Out-Law News | 29 Oct 2014 | 10:30 am | 3 min. read
Reuters reported that France's competition authority said Numericable would have to divest certain assets and temporarily make its cable network available to competitors “to give them time to develop their own high-speed broadband networks”.
Among the assets it must sell are mobile activities in the French overseas territories of La Reunion and Mayotte. The company must also refrain from sharing with Vivendi any crucial market information where the two are competitors.
Numericable's purchase of SFR would create the second-biggest telecoms company in France behind Orange and ahead of Bouygues in what would be a reshaped French telecoms market. Vivendi selected Numericable as the buyer for SFR last April. The winning bid comprised €13.5 billion in cash, a 20% stake in the combined entity for Vivendi and a potential milestone payment. The other leading bidder was Bouygues.
Numericable said it expects to take at least one month to close the deal after securing regulatory approval.
Paris-based corporate law expert Frédéric Ichay of Pinsent Masons, the law firm behind Out-Law.com, said the move was the latest in a series of developments that are changing the face of the telecoms market in France. Ichay said the “continuing decreasing margin of the average revenue per user (ARPU), combined with rising investment demands, is placing the wider European telecoms market on an increasingly unsustainable trajectory”.
Ichay said: “While many of the larger European operators are dealing with the reduction in cash flow that this provokes, for example by selling non-strategic assets and reducing dividend payments to shareholders, in the longer term such trends will inevitably fuel more market consolidation.”
“French telecoms policy has historically focused on infrastructure competition followed by price,” Ichay said. “The appearance in January 2012 of Free Mobile as a fourth telecoms operator has led to a violent price war in the French market, which has forced operators to decrease plans to the public while cutting operating expenses. Vivendi accepted Numericable's bid for SFR following intense competition between the cable operator and Bouygues Telecom. However, the consolidation activity is clearly not over, as all mobile operators as well as the French economy minister have expressed their support for a three-player mobile market.”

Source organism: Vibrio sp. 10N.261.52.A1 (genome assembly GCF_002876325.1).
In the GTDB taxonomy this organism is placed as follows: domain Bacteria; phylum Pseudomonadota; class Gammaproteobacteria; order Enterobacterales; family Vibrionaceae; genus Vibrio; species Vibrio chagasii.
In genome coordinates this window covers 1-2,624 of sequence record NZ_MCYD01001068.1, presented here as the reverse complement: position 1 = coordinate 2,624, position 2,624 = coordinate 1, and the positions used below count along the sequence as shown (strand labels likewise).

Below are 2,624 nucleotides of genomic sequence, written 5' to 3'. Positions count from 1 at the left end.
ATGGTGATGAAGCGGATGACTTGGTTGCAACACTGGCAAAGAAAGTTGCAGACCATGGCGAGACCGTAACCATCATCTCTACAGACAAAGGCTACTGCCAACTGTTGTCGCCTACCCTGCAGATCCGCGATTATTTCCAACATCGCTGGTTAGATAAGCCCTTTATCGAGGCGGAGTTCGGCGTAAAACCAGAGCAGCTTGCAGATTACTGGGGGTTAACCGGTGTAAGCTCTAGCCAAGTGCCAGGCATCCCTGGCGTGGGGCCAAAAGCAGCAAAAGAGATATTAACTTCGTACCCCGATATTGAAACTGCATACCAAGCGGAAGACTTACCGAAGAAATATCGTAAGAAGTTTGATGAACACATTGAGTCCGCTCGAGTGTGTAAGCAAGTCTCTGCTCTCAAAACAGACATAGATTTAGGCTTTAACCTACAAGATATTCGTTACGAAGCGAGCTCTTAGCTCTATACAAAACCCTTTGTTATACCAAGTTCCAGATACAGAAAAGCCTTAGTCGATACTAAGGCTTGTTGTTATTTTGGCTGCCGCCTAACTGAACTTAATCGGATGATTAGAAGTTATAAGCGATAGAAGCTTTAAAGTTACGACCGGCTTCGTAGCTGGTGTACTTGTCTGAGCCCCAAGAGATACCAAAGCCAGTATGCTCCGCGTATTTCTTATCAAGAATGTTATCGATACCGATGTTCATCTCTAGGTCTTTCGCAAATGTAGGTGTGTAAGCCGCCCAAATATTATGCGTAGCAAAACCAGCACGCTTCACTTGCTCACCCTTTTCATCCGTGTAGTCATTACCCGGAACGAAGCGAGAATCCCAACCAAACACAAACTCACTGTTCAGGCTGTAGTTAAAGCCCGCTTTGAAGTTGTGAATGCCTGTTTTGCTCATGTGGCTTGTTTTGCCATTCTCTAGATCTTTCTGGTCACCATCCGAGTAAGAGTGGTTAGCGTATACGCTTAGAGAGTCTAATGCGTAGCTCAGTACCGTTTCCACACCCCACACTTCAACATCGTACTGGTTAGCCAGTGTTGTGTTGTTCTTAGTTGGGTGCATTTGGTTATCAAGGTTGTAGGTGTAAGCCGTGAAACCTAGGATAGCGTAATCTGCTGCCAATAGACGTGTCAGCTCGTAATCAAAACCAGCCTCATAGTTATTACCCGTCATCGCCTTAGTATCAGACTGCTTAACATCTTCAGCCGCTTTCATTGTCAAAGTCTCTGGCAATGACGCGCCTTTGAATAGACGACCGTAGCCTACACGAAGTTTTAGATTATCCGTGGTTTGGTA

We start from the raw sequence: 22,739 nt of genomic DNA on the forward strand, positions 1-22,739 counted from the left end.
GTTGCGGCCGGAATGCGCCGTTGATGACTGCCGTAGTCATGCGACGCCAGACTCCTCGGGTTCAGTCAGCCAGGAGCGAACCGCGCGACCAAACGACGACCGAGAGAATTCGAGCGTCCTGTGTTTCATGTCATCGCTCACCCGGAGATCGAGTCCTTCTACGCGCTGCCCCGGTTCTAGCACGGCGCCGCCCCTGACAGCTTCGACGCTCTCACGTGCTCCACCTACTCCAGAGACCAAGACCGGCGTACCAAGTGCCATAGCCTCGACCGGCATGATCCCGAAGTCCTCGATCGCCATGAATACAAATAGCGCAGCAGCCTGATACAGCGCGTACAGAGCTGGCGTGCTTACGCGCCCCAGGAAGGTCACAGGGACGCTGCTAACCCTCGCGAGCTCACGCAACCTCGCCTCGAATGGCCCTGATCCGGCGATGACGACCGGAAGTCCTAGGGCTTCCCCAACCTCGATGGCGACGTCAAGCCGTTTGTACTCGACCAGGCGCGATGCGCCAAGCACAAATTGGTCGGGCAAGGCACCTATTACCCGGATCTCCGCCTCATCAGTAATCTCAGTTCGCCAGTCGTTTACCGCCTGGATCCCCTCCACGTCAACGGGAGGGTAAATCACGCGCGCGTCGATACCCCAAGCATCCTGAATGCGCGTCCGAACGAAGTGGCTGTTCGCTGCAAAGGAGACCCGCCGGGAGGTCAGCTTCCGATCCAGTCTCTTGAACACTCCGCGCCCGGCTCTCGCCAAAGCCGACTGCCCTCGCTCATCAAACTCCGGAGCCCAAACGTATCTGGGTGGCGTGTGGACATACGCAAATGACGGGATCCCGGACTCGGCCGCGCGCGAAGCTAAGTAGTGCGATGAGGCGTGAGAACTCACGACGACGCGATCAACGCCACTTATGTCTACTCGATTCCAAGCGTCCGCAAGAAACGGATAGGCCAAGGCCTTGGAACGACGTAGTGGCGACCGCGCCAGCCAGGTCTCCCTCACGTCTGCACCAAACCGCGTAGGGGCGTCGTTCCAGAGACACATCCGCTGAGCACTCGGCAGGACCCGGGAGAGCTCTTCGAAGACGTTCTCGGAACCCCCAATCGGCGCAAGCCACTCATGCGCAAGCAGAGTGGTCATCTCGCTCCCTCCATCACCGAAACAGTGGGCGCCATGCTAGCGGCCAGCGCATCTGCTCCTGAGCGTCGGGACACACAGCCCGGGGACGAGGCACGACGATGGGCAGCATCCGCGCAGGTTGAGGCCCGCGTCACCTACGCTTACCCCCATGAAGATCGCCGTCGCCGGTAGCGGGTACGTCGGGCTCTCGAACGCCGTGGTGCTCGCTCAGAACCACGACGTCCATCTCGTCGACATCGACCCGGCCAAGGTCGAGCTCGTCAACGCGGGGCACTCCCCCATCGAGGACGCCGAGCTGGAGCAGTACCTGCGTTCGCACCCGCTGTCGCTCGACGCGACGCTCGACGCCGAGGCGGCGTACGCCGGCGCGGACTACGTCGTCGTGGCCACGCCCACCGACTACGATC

According to Ichay, over the four years up to the end of 2013, European mobile revenue fell by an average of 2.1% each year. Meanwhile, shares have also been on the slide.
Ichay said: “Across Europe, phone and cable carriers are pursuing a flurry of mergers and acquisitions to stop a decline in landline and wireless service revenue. Such financial pressures and difficult market conditions since the crisis have been hindering the ability of operators to monetise data and to extend the reach of mobile into new services and related industries. To compound matters further, regardless of rising network investment all operators are choosing, for example, not to charge a premium for 4G services, thereby placing downward pressure on 4G ARPU in the market.”
“For example Bouygues Telecom, which was particularly hit by the ferocious price war initiated by Free, said in May that it would cut 1,516 jobs as part of plans to achieve annual cost savings of €300 million by 2016 and to survive in a four-player French market,” Ichay said. “The benefits of consolidation appear in general to be recognised by French and European regulators and even regulators in the US, who allowed the merger between US operators T-Mobile and MetroPCS.”
Ichay said that while the market is looking for consolidation, “there are still problems with the prices being demanded as well as obvious competition issues that are often raised”. “The need to introduce new mobile services such as superfast 4G internet surfing has boosted arguments for consolidation, as there is a finite amount of expensive spectrum offered to operators to meet higher demands for bandwidth-heavy data such as video,” he said. “Previously, discount companies were able to take part of this business away from larger premium operators, but the move to a data-intensive world has destabilised this model.
According to Ichay, “telecoms operators are being pushed to consolidate in order to survive”. “A merger of Bouygues Telecom and Iliad is the most pragmatic scenario of consolidation in the French market because of fewer regulatory obstacles and likely synergies so far.”